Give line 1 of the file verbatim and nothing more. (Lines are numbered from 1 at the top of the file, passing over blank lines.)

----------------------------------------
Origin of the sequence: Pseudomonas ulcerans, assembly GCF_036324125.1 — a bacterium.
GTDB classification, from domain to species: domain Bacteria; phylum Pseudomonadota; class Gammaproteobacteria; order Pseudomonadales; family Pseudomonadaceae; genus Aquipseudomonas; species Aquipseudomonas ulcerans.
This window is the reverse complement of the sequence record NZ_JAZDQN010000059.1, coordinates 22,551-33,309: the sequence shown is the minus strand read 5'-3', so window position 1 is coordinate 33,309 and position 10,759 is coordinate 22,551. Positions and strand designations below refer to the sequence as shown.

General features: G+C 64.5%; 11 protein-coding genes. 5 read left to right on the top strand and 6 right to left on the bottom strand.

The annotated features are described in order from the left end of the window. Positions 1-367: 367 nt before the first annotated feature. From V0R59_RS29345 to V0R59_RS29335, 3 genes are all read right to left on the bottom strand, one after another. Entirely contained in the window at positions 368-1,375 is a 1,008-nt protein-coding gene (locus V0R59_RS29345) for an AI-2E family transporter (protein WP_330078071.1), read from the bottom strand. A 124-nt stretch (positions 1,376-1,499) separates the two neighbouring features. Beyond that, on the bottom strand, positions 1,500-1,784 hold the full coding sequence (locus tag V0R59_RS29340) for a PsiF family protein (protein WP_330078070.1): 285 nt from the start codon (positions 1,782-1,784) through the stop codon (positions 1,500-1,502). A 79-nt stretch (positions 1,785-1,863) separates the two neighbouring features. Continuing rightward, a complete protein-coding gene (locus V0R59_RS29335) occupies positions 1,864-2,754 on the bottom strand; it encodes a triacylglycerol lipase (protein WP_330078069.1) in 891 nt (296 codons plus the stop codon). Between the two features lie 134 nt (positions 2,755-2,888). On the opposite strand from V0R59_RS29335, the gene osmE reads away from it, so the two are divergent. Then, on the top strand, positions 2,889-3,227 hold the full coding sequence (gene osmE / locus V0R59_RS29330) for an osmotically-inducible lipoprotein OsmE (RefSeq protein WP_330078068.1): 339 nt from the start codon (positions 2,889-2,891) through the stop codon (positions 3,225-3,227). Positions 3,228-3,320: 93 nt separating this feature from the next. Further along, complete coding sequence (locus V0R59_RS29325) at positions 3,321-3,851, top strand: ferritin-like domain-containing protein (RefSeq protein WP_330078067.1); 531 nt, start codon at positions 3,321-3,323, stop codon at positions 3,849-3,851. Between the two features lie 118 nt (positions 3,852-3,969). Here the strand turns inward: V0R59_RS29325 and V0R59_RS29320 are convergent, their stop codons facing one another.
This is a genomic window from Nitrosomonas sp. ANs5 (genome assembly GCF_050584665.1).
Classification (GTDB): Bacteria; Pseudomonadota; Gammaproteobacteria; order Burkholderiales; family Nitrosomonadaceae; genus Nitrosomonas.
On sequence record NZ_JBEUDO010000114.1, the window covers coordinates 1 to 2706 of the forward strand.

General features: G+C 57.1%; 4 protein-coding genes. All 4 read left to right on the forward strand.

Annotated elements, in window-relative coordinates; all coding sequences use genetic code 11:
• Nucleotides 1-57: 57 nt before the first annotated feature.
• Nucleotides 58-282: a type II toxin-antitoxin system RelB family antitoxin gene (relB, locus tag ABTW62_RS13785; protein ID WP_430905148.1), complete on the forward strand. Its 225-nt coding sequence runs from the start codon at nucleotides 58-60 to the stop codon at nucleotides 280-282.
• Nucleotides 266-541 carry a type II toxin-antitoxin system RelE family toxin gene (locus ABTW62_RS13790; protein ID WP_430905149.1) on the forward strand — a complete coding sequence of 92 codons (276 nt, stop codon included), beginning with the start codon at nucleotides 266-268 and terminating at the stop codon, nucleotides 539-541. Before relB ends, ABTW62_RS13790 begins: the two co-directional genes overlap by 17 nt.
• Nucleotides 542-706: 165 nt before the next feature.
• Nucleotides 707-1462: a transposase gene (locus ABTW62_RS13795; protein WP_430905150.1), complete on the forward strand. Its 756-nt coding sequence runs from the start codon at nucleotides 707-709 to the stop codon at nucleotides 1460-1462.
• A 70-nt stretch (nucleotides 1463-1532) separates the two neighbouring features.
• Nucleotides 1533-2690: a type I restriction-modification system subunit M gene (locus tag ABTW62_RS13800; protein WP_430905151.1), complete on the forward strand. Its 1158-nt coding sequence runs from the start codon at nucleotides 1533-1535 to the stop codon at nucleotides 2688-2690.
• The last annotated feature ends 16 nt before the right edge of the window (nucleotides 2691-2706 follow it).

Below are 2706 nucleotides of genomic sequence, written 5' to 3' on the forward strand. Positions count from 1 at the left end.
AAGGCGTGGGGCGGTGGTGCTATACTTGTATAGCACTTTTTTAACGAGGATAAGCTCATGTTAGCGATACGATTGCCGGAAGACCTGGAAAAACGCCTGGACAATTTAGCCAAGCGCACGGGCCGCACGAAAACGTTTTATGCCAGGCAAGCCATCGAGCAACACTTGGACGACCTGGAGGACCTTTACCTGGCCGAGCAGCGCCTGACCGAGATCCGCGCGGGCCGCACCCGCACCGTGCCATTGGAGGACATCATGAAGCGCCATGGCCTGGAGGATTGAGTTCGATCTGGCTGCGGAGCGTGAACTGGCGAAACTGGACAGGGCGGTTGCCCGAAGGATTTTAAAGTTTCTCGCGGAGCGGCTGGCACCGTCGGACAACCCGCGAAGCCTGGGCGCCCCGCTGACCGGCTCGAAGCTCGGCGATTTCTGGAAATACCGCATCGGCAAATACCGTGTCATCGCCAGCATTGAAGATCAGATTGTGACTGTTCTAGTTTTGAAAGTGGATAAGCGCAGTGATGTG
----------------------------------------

Origin of the sequence: Pseudomonas ulcerans, assembly GCF_036324125.1 — a bacterium.